Tearful Serena retires injured in Toronto final

Sports

TORONTO (Reuters) – Serena Williams’ first U.S. Open tune-up ended in dramatic fashion as the tearful American was forced to retire with a back injury while trailing Canadian teenager Bianca Andreescu 3-1 in the Rogers Cup final on Sunday.

Aug 11, 2019; Toronto, Ontario, Canada; Serena Williams (left) dries her eyes with a towel after withdrawing in the championship match against Bianca Andreescu (right) during the Rogers Cup tennis tournament at Aviva Centre. Mandatory Credit: John E. Sokolowski-USA TODAY Sports

Williams, who hopes to chase a record-equaling 24th career Grand Slam title at the U.S. Open, seemed fine on court but suddenly sat crying in her chair before deciding to retire 19 minutes into the match.

“I’m sorry I couldn’t do it today. I tried but I just couldn’t do it,” an emotional Williams, who struggled to get the words out, told the crowd.

“It’s been a tough year but we’ll keep going.”

The 37-year-old Williams, whose competitive action this year hs been severely limited because of knee issues, declared herself pain-free ahead of the tournament, which she was hoping to use as a springboard for the rest of her hardcourt swing.

But the six-times U.S. Open champion, still without a title since returning from maternity leave in 2018, now faces her latest setback with the year’s final Grand Slam just two weeks away.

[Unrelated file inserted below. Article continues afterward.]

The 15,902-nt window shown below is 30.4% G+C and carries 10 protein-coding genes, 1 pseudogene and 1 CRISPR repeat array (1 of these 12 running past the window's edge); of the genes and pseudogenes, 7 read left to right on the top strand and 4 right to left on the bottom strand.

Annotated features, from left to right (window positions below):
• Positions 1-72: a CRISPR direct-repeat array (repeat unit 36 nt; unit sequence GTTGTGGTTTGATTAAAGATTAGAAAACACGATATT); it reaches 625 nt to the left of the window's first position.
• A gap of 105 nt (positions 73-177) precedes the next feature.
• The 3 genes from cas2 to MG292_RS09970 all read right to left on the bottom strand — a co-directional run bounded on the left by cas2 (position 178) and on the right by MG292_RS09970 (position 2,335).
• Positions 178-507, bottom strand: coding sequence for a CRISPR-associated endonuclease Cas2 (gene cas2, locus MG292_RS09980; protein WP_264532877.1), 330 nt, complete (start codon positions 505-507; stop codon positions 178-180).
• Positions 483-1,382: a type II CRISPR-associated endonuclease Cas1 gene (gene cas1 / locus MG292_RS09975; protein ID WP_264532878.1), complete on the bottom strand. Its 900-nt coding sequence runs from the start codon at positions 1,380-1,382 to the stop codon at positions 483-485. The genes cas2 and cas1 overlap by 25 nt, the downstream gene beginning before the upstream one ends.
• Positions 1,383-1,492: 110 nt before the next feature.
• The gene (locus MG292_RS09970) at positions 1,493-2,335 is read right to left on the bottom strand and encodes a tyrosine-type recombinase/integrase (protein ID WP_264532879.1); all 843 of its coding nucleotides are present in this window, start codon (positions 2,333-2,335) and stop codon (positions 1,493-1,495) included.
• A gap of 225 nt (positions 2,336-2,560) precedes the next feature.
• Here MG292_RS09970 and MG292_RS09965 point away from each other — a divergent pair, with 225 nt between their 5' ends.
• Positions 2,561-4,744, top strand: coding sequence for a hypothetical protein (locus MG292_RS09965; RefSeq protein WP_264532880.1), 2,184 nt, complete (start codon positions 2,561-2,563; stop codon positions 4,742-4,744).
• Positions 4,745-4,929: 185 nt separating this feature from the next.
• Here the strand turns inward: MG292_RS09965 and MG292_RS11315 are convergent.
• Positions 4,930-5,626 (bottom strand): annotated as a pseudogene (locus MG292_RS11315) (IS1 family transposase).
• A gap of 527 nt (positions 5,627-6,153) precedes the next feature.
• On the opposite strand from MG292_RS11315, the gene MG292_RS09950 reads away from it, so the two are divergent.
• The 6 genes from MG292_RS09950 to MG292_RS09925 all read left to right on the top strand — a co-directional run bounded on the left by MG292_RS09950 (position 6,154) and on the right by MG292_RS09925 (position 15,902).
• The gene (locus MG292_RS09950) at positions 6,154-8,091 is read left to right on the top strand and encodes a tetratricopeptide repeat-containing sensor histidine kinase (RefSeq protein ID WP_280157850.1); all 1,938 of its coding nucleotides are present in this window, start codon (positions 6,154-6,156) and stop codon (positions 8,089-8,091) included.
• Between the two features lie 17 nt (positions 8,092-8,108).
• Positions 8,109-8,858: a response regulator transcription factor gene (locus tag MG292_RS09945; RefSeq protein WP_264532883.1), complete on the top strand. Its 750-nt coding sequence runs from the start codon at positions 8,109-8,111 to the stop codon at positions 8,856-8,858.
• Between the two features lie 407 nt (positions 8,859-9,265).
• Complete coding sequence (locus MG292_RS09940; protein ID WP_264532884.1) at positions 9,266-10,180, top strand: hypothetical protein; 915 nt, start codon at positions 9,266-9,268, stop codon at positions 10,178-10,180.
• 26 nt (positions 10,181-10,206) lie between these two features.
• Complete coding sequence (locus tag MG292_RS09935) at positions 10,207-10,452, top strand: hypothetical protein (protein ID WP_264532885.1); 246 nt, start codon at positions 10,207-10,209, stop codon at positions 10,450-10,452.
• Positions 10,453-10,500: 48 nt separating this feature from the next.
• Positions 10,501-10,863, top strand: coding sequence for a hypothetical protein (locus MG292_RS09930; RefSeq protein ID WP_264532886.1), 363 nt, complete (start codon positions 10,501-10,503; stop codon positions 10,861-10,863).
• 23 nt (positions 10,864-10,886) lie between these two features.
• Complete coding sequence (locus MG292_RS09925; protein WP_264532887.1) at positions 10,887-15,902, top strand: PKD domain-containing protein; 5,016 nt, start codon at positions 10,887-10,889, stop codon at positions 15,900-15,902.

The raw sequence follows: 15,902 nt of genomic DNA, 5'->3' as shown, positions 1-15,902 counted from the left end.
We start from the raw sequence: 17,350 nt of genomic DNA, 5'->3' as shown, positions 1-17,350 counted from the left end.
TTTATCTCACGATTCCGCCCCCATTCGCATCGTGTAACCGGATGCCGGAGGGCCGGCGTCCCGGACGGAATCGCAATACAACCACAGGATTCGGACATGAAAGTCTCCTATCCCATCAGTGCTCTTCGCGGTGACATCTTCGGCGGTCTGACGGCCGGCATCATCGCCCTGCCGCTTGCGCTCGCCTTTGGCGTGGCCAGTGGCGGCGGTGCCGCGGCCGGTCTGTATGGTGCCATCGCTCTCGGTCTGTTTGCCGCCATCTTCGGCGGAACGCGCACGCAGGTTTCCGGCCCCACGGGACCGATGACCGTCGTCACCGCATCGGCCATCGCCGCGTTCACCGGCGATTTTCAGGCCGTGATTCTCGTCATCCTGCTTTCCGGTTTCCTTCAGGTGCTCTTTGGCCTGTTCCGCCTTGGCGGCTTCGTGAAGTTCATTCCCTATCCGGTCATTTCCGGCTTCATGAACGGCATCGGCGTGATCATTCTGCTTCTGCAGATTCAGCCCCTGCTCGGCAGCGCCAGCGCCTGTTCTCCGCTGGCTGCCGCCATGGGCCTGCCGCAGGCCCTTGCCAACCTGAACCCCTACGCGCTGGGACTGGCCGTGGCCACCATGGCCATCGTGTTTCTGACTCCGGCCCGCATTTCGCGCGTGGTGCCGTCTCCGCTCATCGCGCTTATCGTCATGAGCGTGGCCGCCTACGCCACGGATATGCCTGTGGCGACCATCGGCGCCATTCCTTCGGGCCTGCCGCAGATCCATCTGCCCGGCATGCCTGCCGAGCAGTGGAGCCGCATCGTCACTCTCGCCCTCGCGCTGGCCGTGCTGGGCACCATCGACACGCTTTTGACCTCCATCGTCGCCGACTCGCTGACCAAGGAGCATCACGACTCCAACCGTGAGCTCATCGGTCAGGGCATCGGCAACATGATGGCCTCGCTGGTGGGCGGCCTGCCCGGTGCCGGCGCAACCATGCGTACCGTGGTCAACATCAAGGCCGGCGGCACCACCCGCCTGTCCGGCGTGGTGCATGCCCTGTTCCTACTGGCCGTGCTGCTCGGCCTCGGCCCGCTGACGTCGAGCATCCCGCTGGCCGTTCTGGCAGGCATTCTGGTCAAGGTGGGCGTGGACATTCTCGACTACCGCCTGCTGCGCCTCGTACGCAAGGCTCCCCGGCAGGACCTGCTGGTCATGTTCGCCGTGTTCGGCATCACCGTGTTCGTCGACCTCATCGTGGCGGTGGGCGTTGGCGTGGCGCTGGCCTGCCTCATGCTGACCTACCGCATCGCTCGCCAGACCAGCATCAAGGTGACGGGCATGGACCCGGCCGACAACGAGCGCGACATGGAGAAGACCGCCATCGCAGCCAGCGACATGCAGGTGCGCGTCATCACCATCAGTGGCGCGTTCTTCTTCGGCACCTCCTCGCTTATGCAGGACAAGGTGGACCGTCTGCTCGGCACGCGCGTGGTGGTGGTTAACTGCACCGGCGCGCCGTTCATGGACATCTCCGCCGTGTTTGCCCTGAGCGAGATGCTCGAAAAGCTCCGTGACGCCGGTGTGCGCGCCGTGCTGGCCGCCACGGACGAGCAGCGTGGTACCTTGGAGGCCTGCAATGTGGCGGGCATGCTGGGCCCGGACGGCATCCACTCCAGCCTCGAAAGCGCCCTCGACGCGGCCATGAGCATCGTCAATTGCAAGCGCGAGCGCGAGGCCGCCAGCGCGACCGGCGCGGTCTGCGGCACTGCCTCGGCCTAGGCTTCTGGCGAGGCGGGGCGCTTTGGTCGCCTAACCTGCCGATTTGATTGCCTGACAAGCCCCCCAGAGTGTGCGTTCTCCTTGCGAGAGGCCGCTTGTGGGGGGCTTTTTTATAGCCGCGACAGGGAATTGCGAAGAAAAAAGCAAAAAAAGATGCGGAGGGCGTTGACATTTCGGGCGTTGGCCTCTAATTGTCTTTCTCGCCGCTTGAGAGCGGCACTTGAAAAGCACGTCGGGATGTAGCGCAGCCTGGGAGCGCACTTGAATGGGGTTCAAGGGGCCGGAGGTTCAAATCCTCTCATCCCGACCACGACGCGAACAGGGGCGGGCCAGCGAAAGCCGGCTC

As Williams sat dejected in her chair, Andreescu, who is no stranger to injury setbacks, went over to console her. The pair embraced and had a heartfelt conversation during which the former could be heard talking about back spasms.

“I feel for Serena so much. I’ve been through so much the last year with injury so I am so sorry she had to go out this way,” the 19-year-old said during the trophy ceremony.

“Sometimes, you can’t push your body and she couldn’t today and I wish her a fast recovery.”

Andreescu, who shot to prominence with her Indian Wells triumph in March and was competing this week for the first time since withdrawing from the French Open with a shoulder injury, is the first Canadian to win the event in 50 years.

In the opening game of the match, Williams survived a break point to hold onto her serve but Andreescu grabbed an early break for a 2-1 lead.

Andreescu then consolidated her break to move 3-1 up at which point Williams immediately moved to her chair where she broke down in tears.

Reporting by Frank Pingue in Toronto; Editing by Ian Chadband

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